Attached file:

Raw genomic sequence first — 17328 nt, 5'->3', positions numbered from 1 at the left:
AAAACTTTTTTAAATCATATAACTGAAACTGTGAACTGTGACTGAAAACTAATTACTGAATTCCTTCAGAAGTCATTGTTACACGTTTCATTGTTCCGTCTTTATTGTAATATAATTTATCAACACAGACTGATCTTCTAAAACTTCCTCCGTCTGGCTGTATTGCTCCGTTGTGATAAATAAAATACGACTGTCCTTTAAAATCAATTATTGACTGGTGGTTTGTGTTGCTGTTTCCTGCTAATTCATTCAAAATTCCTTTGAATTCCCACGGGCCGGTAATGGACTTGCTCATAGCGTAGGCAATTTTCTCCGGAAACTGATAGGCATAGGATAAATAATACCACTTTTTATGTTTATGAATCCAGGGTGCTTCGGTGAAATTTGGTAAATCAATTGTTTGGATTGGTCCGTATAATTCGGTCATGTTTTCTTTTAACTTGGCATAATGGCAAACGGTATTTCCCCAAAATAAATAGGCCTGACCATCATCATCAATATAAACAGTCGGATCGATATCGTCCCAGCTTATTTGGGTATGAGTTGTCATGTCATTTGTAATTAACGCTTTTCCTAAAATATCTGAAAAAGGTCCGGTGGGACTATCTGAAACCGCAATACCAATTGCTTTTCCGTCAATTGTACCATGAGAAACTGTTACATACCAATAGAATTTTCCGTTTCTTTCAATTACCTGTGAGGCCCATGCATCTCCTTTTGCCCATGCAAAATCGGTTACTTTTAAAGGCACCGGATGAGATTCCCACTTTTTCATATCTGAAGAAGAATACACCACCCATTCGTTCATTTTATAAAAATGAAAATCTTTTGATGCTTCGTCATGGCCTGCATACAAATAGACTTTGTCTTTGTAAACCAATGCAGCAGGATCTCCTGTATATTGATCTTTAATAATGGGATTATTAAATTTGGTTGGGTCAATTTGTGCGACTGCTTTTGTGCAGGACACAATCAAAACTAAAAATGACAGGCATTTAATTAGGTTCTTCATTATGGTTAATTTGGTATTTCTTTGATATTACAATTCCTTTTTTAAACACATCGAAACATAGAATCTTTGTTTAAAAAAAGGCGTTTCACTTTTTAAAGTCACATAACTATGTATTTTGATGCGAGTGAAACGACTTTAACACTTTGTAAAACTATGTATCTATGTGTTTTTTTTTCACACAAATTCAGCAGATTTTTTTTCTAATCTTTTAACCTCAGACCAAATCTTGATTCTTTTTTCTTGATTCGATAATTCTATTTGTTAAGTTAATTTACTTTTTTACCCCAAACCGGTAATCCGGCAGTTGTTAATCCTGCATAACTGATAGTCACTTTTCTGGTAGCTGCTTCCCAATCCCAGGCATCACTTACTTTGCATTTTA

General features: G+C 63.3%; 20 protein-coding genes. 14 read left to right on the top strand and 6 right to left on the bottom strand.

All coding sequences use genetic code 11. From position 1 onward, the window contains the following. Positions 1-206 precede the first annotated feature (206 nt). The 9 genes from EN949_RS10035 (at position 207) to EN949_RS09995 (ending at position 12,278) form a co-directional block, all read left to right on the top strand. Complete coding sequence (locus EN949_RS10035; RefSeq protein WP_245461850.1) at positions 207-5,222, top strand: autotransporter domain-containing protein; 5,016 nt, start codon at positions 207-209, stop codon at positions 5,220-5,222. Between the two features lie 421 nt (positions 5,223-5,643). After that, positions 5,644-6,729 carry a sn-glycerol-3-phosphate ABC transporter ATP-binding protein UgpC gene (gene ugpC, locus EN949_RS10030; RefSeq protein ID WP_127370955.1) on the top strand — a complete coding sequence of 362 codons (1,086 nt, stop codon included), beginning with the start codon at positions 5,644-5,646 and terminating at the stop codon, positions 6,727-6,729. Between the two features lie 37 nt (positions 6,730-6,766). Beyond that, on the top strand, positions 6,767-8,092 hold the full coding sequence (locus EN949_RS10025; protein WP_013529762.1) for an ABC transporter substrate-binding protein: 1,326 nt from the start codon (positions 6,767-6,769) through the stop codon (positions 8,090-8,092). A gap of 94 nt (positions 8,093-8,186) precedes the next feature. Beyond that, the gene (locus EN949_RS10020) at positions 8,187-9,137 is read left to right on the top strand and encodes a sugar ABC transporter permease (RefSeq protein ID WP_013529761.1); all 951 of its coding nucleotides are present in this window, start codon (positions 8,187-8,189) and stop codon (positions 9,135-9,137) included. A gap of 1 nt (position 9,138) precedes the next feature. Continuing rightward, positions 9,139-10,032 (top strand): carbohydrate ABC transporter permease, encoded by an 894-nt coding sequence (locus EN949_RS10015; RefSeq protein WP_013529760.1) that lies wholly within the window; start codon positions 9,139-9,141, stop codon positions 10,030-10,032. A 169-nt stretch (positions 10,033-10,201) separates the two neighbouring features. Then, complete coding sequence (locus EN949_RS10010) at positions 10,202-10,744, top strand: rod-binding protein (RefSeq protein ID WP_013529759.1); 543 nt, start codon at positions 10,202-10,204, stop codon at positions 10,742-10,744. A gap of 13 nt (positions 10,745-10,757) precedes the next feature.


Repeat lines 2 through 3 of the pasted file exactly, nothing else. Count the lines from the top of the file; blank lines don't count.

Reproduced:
AAAACTTTTTTAAATCATATAACTGAAACTGTGAACTGTGACTGAAAACTAATTACTGAATTCCTTCAGAAGTCATTGTTACACGTTTCATTGTTCCGTCTTTATTGTAATATAATTTATCAACACAGACTGATCTTCTAAAACTTCCTCCGTCTGGCTGTATTGCTCCGTTGTGATAAATAAAATACGACTGTCCTTTAAAATCAATTATTGACTGGTGGTTTGTGTTGCTGTTTCCTGCTAATTCATTCAAAATTCCTTTGAATTCCCACGGGCCGGTAATGGACTTGCTCATAGCGTAGGCAATTTTCTCCGGAAACTGATAGGCATAGGATAAATAATACCACTTTTTATGTTTATGAATCCAGGGTGCTTCGGTGAAATTTGGTAAATCAATTGTTTGGATTGGTCCGTATAATTCGGTCATGTTTTCTTTTAACTTGGCATAATGGCAAACGGTATTTCCCCAAAATAAATAGGCCTGACCATCATCATCAATATAAACAGTCGGATCGATATCGTCCCAGCTTATTTGGGTATGAGTTGTCATGTCATTTGTAATTAACGCTTTTCCTAAAATATCTGAAAAAGGTCCGGTGGGACTATCTGAAACCGCAATACCAATTGCTTTTCCGTCAATTGTACCATGAGAAACTGTTACATACCAATAGAATTTTCCGTTTCTTTCAATTACCTGTGAGGCCCATGCATCTCCTTTTGCCCATGCAAAATCGGTTACTTTTAAAGGCACCGGATGAGATTCCCACTTTTTCATATCTGAAGAAGAATACACCACCCATTCGTTCATTTTATAAAAATGAAAATCTTTTGATGCTTCGTCATGGCCTGCATACAAATAGACTTTGTCTTTGTAAACCAATGCAGCAGGATCTCCTGTATATTGATCTTTAATAATGGGATTATTAAATTTGGTTGGGTCAATTTGTGCGACTGCTTTTGTGCAGGACACAATCAAAACTAAAAATGACAGGCATTTAATTAGGTTCTTCATTATGGTTAATTTGGTATTTCTTTGATATTACAATTCCTTTTTTAAACACATCGAAACATAGAATCTTTGTTTAAAAAAAGGCGTTTCACTTTTTAAAGTCACATAACTATGTATTTTGATGCGAGTGAAACGACTTTAACACTTTGTAAAACTATGTATCTATGTGTTTTTTTTTCACACAAATTCAGCAGATTTTTTTTCTAATCTTTTAACCTCAGACCAAATCTTGATTCTTTTTTCTTGATTCGATAATTCTATTTGTTAAGTTAATTTACTTTTTTACCCCAAACCGGTAATCCGGCAGTTGTTAATCCTGCATAACTGATAGTCACTTTTCTGGTAGCTGCTTCCCAATCCCAGGCATCACTTACTTTGCATTTTA

General features: G+C 63.3%; 20 protein-coding genes. 14 read left to right on the top strand and 6 right to left on the bottom strand.